vision

  • carriedbygenerations edit copy

600,000 names. One list.
The dead live on in the living.
A participatory land art installation to make us remember.
600,000 names depicted: the DNA of a community.
The history of the ‘Great War’:
frozen hope of stilled lives.
A search for answers to the big question which also wanders through the Westhoek: why war,
why this unbounded suffering?
Yesterday, today and tomorrow.


Looking for a lost identity.
We are the others and the former.
Knowing oneself requires recollection and archaeology.
The present remains a mystery if we do not dig into the prehistory
of our own childhood, of the collective history
of our family, country and world.
In our extremely individual times it is more than a challenge
to save the old, major models and small stories from oblivion.
Remembering the reality behind the stories of
the ‘Great War’ is vital for the future
and our survival.


The T-Rex of the past is today’s chicken,
says science.
Today’s human was yesterday’s Plesiadapis.
The dinosaur egg is the metaphor of our history,
which does justice to the past and offers perspective on the future.
We break the shell, we search for the people’s stories,
we extract the stories’ DNA.
We are the others and the former.
Without acknowledging them, the world remains fiction.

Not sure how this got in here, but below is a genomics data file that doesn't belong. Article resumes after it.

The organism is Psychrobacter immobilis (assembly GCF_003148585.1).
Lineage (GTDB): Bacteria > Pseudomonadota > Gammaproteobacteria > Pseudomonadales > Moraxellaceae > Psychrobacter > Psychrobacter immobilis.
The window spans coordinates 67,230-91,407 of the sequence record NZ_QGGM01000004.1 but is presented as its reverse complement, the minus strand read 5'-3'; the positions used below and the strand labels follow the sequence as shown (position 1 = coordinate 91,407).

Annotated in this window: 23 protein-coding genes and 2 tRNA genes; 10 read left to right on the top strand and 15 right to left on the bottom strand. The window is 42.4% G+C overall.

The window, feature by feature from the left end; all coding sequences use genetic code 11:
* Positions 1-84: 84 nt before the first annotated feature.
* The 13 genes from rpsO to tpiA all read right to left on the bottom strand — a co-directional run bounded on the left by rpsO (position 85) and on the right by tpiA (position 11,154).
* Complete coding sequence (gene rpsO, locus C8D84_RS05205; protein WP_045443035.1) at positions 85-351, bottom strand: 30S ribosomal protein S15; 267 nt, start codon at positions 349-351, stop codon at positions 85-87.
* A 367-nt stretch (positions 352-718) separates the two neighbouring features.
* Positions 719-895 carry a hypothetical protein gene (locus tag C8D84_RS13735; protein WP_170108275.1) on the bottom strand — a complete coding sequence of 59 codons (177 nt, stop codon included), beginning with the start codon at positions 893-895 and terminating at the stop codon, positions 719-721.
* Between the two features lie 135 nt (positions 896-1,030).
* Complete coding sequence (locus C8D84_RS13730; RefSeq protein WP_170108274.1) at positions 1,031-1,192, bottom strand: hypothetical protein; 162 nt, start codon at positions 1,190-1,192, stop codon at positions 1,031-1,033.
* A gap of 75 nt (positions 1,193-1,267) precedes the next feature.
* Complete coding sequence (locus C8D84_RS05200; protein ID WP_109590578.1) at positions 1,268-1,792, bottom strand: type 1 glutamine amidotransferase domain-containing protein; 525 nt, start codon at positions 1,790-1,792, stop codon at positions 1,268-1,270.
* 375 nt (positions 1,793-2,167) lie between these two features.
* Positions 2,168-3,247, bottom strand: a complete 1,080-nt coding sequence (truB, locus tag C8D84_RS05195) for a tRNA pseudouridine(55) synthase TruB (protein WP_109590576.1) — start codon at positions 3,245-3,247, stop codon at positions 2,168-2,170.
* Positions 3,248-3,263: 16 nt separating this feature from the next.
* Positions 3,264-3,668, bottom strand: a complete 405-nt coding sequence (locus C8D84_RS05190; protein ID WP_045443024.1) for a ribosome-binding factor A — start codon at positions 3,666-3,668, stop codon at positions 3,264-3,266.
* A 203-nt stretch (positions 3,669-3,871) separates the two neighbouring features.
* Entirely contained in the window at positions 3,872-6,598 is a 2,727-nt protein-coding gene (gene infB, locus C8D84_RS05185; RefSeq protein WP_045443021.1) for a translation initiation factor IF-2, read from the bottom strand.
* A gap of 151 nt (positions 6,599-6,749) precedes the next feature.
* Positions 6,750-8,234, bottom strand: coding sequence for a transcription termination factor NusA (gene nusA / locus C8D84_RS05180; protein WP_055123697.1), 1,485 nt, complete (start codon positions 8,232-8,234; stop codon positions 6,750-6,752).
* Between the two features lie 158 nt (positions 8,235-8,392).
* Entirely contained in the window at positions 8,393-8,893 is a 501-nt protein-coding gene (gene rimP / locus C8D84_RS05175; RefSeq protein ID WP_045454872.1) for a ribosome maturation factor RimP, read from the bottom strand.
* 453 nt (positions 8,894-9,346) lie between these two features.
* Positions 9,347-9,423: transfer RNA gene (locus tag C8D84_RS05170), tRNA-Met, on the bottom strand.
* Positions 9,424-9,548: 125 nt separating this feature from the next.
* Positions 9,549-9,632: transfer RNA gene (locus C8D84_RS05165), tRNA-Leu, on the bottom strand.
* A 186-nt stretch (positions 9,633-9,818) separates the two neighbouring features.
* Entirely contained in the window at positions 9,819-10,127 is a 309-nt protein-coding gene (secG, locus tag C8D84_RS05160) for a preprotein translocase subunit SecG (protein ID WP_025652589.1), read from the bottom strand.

Who remembers the individuals
of these lost war generations?
Who breaks the false mirror of history and digs
up the real stories of these forgotten people?
Our history is a fiercely meandering river without
solid banks, unpredictable.
Yesterday, today and tomorrow.
Nothing is what it seems. Not even war.
Taking time. Reflecting. Discovering.
War is a dramatic derailment of the never-ending
battle of, in and between everything that lives.
Every living being comes into being unasked-for.
Is doomed to grow and decay.
Is meanwhile fighting for his/her identity.
Sometimes ripples on invisibly.
Derails from time to time.

Dialogue, comments, confrontation, reflection.
They opposed to us, I opposed to them, I opposed to me.
ME.
Slaving and slogging.
Modelling the road to follow.
Individual, family, group, kind, race, nationality.
Foreign or indigenous: insider or outsider?
Semen, egg and blood.
Mixing, conquering, mixing.
The need to remember.
The need to anchor.
Domestication. Rules and agreements.
The need to change.
Renewal and ageing. Crossing and fusing.
Transformation, growth, evolution.
Diversity. The gateway to elsewhere.
New things, new matter, new words, new life.
Yesterday, today and tomorrow.
Nothing is permanent, except for change.
Continuing, continuous movement: history.
Cosmopolitan fight.
Searching for symbiosis and harmony.


The land art installation ‘ComingWorldRememberMe’
is a fusion and crossbreed of visions and ideas.
Koen Vanmechelen designs this land art installation
based on his work and vision.
His work and vision on art, science,
and society merge.
The making of is a long-term participatory project based
on communication, energy and solidarity.
The final installation is interpreted as a spiritual
walk.
A bath of tranquillity and reflection for participants and visitors.
War: unbridled wasted energy? Fighting for nothing?
The answer is in each of us.
The answer is in and around the participant.
Remembering, helping, reflecting and connecting.
It slumbers in our genes, it lies in its soul and it lingers between the trees.
The answer is life itself.
The dead live on in the living.
We are the others and the former.

Carried by generations.
Yesterday, today and tomorrow

Koen Vanmechelen – artist
Jan Moeyaert – curator